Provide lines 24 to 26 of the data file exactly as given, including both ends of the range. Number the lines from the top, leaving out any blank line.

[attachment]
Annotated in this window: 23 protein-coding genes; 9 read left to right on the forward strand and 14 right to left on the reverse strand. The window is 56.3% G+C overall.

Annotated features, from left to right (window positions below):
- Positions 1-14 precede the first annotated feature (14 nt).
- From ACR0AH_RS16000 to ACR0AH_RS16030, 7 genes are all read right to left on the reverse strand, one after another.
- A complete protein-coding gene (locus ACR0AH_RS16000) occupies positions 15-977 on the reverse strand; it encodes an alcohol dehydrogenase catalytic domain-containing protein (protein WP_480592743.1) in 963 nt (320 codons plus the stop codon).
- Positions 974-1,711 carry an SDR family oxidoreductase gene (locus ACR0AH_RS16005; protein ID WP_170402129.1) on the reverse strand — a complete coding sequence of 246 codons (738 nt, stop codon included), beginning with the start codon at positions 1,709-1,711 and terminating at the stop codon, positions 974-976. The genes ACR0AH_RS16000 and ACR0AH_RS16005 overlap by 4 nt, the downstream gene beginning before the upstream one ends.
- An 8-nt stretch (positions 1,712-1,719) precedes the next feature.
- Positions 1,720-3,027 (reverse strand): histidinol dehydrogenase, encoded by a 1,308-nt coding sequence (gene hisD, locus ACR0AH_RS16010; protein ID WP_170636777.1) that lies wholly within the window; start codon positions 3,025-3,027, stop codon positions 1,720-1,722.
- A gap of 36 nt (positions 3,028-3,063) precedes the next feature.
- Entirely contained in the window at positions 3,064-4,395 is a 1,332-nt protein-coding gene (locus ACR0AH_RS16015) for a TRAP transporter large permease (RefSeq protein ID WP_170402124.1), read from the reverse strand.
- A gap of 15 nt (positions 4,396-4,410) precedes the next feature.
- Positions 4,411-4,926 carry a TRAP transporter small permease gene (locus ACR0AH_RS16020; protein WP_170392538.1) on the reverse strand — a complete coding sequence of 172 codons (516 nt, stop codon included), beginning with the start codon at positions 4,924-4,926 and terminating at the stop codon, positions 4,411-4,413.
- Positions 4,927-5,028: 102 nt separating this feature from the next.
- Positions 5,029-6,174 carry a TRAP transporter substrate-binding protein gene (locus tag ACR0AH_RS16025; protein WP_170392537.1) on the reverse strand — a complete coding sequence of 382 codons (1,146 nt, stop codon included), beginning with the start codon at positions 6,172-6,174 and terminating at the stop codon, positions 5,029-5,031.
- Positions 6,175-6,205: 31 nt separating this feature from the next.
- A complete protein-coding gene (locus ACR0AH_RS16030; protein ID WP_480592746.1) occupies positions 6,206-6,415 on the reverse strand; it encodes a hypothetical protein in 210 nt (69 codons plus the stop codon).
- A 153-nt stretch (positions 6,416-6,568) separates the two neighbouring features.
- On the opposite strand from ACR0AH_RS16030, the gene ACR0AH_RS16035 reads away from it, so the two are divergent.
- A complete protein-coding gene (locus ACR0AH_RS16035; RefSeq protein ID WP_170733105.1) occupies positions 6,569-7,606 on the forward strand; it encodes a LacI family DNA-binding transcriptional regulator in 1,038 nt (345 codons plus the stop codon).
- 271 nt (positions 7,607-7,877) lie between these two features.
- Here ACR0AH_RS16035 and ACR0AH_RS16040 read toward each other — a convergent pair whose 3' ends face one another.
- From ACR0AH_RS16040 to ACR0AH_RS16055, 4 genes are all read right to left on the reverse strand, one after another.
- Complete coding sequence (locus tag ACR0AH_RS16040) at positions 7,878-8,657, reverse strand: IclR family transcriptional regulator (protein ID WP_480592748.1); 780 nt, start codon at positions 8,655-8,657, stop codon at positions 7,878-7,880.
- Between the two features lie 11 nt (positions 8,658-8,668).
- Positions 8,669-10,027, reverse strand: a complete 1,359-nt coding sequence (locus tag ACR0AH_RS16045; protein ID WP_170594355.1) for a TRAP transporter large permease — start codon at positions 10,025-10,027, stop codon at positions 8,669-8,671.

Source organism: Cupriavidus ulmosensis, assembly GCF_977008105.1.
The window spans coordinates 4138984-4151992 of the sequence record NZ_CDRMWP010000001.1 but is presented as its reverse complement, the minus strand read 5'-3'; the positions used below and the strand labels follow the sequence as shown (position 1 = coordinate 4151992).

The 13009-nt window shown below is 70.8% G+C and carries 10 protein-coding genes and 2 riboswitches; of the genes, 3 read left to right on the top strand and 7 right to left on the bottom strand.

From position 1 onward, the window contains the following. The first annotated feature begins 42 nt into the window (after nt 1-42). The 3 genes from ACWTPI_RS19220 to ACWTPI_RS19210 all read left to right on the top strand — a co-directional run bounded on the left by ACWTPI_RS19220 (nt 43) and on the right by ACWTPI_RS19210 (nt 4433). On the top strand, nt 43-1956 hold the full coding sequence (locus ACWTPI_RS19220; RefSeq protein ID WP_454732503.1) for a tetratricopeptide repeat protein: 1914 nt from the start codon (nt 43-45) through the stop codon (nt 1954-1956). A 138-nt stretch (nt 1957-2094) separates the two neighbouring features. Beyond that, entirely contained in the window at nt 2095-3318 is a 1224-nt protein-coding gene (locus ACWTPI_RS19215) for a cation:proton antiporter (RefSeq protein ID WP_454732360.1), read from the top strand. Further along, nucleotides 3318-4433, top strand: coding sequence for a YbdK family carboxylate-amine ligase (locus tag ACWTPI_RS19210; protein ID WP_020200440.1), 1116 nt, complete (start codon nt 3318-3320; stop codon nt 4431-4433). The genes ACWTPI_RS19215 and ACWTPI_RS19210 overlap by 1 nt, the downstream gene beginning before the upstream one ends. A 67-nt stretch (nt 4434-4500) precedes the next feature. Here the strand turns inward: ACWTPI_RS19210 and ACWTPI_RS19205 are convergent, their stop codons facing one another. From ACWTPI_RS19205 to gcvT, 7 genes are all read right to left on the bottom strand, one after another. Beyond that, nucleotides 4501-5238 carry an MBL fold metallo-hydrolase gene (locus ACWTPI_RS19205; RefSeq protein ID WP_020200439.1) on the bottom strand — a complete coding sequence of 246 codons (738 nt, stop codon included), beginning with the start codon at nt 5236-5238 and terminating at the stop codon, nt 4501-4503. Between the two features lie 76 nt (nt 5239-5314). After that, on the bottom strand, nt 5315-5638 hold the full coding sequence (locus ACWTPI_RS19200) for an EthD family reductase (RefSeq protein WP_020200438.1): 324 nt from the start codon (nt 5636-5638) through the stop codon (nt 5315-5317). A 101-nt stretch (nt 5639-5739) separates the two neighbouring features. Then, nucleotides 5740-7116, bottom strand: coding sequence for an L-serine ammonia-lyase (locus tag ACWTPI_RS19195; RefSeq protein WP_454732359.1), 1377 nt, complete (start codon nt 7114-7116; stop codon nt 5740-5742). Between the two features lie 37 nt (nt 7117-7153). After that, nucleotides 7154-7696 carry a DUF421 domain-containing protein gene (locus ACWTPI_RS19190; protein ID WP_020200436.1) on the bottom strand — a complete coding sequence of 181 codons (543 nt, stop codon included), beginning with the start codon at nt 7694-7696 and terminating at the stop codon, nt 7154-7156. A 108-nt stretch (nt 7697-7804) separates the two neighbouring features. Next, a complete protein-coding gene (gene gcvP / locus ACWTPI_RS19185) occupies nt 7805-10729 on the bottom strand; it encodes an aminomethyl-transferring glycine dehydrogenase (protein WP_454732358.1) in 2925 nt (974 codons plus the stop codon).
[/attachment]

- Between the two features lie 11 nt (positions 8,658-8,668).
- Positions 8,669-10,027, reverse strand: a complete 1,359-nt coding sequence (locus tag ACR0AH_RS16045; protein ID WP_170594355.1) for a TRAP transporter large permease — start codon at positions 10,025-10,027, stop codon at positions 8,669-8,671.

Source organism: Cupriavidus ulmosensis, assembly GCF_977008105.1.